Is this where happiness lives? On the concept of Gross National Happiness
In recent years, the idea of including happiness as a variable in political decision making is becoming increasingly popular and has found its way into politics in several nations around the world. Happiness and well-being as key aspects of governance were first elaborated in the Gross National Happiness (GNH) concept of the Kingdom of Bhutan – a small South Asian nation situated at the foothills of the Himalayas between the People’s Republic of China and India.
In an initial step, Bhutan developed GNH as a state philosophy that criticizes the narrow framing of development based on economic growth. GNH was supposed to illustrate what an alternative to likely over-consumption, social inequality, and resource depletion could look like. GNH is supposed to serve as a lens for guiding national development that makes sustainability, well-being, and happiness its key priorities. It does so through the GNH index that – in a second step – developed GNH from a philosophy to a tool for policy making. The index is based on surveys relying on the operationalization of well-being and happiness to make them measurable variables. GNH became a key component of Bhutanese politics when then King Jigme Singye Wangchuck declared that GNH was more important than gross domestic product (GDP) in 1972. It remains debatable whether GNH actually leads to the desired impact.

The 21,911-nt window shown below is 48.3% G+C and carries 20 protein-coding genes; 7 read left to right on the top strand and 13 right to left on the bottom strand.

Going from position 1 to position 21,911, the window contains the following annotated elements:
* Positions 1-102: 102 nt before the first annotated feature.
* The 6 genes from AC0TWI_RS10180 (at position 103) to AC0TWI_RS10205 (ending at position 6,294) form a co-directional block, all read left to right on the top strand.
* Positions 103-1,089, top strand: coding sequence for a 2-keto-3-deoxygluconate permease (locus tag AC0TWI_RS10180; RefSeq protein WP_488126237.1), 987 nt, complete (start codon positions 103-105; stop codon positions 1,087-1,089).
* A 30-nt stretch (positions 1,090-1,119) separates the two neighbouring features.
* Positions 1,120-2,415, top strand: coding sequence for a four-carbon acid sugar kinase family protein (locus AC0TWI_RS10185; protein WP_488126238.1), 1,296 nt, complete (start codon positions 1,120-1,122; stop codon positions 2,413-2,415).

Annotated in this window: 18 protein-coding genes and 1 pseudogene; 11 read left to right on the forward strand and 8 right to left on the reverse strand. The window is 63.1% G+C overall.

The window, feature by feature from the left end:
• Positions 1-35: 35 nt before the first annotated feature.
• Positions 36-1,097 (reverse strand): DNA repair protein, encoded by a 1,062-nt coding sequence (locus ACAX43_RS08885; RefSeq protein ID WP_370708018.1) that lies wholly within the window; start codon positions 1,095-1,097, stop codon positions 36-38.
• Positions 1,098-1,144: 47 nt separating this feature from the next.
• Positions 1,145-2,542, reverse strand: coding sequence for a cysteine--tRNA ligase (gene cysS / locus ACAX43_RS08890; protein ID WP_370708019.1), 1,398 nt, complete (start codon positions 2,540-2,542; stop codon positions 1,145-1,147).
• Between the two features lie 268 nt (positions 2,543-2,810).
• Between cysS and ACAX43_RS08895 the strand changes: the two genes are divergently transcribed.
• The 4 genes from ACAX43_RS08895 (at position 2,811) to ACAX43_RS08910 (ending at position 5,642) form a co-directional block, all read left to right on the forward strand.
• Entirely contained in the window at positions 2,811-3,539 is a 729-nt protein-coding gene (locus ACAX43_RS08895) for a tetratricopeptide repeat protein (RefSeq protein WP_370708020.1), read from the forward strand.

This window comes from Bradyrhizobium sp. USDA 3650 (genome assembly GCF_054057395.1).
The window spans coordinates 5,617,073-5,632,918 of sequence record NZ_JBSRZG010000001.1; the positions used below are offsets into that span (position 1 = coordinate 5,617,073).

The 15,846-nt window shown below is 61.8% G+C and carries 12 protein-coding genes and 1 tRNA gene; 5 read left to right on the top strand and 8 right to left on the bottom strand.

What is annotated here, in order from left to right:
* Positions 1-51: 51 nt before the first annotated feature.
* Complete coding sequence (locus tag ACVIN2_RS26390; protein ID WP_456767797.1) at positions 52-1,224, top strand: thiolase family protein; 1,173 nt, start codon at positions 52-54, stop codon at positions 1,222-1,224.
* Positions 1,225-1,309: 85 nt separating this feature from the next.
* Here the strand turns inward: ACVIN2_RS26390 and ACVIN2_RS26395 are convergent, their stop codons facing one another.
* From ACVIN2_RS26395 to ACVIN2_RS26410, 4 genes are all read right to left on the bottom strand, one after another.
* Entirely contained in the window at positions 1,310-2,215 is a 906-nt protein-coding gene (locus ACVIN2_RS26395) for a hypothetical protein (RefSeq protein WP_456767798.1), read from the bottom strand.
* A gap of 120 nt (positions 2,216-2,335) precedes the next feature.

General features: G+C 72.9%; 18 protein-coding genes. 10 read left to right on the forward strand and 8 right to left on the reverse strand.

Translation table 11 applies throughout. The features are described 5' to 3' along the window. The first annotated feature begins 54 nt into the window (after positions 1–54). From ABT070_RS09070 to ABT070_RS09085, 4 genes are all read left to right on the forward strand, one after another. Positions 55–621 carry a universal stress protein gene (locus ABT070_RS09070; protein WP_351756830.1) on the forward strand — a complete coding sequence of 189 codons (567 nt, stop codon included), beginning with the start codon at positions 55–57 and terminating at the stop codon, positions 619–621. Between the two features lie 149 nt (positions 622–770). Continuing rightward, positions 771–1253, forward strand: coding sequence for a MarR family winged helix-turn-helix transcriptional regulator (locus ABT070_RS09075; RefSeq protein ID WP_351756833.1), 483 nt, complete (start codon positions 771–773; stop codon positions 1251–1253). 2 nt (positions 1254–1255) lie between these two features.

GNH is an important component of policy and decision making in Bhutan and is now codified as a central political principle in article 9 of the new constitution from 2008. It distinguishes four policy areas: (I) sustainable and equitable socioeconomic development, (II) preservation of the environment, (III) preservation and promotion of culture, and (IV) promotion of good governance. These four fields are central aspects of the surveys for the GNH index, which are created by the Center for Bhutan Studies and GNH Research. The surveys were first carried out in 2008 and have since then been conducted nationwide among 8,000 randomly selected households every five years. The GNH Index is divided into nine core areas: questions on health, education, and living standards are complemented with questions on time use, public administration and governance, environmental and cultural diversity and resilience, and psychological well-being and societal vitality. These areas each include two to four indicators – a total of 33 indicators are incorporated into the GNH index. This process is intended to provide an evaluation of the acceptance of government policies over time and to assess current societal problems, which is hoped to result in greater